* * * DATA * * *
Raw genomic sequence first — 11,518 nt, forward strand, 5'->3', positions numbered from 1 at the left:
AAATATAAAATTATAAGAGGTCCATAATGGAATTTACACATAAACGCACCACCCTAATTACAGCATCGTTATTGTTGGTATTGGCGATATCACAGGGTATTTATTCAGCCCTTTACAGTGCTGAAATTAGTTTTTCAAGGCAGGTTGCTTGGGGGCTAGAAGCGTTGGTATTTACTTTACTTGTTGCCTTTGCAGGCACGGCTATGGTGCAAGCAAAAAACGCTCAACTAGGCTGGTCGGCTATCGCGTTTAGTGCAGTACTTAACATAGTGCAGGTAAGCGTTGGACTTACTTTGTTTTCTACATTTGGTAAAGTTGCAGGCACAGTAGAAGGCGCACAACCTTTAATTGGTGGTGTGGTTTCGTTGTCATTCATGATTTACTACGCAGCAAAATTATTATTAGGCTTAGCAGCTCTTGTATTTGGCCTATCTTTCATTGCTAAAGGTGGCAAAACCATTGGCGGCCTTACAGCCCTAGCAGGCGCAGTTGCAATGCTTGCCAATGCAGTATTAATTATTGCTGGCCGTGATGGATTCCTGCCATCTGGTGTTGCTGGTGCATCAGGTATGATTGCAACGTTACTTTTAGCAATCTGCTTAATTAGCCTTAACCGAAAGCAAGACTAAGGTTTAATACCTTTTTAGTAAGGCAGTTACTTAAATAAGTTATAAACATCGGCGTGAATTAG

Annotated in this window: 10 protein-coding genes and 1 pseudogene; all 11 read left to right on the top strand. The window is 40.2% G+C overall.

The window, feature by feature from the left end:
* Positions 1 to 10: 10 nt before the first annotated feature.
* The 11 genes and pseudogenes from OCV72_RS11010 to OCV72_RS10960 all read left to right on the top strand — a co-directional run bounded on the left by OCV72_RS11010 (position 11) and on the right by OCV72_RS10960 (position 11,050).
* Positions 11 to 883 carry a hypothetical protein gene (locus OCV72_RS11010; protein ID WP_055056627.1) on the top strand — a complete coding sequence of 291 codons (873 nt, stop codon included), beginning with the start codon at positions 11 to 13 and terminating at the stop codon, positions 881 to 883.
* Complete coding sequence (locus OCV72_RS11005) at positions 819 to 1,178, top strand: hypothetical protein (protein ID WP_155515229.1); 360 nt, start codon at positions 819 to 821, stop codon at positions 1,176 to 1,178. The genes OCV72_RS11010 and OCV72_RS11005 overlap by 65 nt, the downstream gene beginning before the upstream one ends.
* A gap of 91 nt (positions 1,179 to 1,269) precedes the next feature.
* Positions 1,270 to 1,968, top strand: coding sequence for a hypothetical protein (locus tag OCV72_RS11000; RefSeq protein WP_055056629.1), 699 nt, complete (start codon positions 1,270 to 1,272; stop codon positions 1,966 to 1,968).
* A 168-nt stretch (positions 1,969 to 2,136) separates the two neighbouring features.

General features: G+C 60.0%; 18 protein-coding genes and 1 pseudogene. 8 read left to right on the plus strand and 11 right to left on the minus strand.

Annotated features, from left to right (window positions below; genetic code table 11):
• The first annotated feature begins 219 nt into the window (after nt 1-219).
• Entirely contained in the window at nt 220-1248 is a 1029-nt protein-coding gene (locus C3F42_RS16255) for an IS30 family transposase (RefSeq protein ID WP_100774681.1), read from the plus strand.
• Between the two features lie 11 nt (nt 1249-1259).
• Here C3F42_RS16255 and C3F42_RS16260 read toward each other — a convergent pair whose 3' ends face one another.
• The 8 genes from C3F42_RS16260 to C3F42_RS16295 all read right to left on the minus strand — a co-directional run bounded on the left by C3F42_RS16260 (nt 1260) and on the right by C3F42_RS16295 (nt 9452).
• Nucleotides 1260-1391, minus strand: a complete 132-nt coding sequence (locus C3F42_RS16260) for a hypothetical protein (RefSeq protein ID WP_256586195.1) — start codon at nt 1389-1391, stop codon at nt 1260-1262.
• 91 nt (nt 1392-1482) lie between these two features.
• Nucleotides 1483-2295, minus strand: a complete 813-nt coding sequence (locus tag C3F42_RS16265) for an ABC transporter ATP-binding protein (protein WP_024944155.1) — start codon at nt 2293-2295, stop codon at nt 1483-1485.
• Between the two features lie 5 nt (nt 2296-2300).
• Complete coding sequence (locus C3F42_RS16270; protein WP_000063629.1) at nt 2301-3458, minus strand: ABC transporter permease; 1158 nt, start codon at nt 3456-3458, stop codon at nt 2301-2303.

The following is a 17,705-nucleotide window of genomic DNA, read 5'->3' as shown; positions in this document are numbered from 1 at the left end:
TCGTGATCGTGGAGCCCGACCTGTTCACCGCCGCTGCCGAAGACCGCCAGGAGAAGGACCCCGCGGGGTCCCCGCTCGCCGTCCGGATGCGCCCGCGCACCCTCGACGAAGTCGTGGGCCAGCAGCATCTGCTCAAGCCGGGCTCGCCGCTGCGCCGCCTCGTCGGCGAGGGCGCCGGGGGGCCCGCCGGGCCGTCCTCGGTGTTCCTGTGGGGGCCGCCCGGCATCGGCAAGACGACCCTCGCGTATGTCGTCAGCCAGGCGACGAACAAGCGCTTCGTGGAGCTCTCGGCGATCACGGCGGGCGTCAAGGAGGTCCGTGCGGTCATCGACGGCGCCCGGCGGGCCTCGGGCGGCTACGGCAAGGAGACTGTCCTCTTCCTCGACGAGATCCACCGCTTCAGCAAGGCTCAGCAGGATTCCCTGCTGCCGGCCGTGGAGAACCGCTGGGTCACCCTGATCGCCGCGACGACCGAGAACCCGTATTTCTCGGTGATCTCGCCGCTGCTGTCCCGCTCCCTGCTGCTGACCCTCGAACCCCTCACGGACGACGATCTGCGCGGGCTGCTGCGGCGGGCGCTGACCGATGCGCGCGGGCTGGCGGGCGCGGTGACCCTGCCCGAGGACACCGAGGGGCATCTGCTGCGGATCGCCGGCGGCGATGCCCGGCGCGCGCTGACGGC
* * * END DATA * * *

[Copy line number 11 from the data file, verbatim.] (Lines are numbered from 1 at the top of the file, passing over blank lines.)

* A 168-nt stretch (positions 1,969 to 2,136) separates the two neighbouring features.